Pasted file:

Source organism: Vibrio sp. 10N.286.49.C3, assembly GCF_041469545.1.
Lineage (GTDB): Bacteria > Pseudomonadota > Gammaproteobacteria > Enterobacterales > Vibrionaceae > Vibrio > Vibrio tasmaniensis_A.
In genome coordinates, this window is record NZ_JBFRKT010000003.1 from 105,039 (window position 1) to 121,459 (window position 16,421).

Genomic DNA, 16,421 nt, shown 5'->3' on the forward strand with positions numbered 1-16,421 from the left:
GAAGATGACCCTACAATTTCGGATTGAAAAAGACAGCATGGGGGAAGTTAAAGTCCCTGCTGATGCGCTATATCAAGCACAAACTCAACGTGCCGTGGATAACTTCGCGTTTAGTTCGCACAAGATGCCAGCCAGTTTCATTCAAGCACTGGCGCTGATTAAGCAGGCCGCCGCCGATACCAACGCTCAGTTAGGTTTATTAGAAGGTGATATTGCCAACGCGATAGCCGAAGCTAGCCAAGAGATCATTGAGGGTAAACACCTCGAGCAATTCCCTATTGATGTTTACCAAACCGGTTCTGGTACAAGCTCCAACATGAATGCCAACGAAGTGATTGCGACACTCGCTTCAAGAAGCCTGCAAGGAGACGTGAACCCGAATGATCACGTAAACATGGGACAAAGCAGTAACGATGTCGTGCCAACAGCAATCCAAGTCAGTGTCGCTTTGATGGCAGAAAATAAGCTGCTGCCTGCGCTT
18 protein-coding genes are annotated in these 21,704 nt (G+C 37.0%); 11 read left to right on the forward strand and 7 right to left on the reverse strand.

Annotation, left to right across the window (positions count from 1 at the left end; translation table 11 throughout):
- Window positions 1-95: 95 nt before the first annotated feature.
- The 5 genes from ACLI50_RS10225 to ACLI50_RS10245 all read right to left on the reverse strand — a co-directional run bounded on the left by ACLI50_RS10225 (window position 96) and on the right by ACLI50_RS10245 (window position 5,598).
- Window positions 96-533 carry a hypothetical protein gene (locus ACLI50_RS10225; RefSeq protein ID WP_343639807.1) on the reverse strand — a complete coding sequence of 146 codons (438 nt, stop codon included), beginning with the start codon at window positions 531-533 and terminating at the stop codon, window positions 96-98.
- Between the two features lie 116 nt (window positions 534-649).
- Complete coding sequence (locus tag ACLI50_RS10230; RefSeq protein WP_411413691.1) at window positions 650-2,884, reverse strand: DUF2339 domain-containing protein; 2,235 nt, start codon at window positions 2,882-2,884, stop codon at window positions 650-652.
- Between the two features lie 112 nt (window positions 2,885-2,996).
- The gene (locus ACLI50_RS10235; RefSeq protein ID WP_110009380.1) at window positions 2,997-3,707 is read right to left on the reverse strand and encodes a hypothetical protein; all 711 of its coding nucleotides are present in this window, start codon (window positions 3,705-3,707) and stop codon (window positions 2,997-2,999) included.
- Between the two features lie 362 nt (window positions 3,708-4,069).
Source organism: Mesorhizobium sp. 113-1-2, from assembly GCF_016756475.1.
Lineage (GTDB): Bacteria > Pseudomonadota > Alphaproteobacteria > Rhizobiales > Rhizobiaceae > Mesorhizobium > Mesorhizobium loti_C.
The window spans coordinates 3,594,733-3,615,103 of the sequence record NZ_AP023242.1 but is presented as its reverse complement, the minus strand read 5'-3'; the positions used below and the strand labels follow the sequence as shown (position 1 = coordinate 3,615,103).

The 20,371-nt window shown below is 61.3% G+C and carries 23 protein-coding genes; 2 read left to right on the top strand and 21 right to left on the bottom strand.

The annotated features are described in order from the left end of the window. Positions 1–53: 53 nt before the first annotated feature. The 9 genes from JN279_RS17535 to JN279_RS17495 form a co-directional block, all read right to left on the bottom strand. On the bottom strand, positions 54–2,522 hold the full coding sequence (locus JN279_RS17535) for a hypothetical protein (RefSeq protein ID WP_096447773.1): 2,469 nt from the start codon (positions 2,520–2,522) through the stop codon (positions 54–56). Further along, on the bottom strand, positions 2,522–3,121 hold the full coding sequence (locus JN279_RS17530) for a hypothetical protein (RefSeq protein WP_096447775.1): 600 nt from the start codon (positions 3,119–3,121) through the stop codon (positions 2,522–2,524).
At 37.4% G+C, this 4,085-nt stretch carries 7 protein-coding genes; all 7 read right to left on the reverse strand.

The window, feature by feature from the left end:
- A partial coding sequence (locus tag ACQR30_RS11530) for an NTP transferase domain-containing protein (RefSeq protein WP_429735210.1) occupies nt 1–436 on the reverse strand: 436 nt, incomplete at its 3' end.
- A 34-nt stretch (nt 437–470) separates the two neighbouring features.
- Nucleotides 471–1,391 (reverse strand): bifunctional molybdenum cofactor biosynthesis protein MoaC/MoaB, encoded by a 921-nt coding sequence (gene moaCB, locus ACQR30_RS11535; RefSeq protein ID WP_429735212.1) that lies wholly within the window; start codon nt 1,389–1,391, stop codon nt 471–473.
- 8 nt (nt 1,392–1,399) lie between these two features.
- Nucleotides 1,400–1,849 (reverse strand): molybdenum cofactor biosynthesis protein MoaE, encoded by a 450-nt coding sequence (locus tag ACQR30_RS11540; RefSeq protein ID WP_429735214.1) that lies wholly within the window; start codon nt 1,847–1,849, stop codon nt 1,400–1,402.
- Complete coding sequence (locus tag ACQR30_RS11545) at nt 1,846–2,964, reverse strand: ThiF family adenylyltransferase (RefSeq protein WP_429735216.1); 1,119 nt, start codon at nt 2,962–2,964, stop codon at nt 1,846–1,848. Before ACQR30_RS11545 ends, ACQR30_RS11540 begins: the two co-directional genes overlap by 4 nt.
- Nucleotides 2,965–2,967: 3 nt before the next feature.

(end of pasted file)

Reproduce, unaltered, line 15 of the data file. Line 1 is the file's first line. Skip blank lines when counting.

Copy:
- Between the two features lie 362 nt (window positions 3,708-4,069).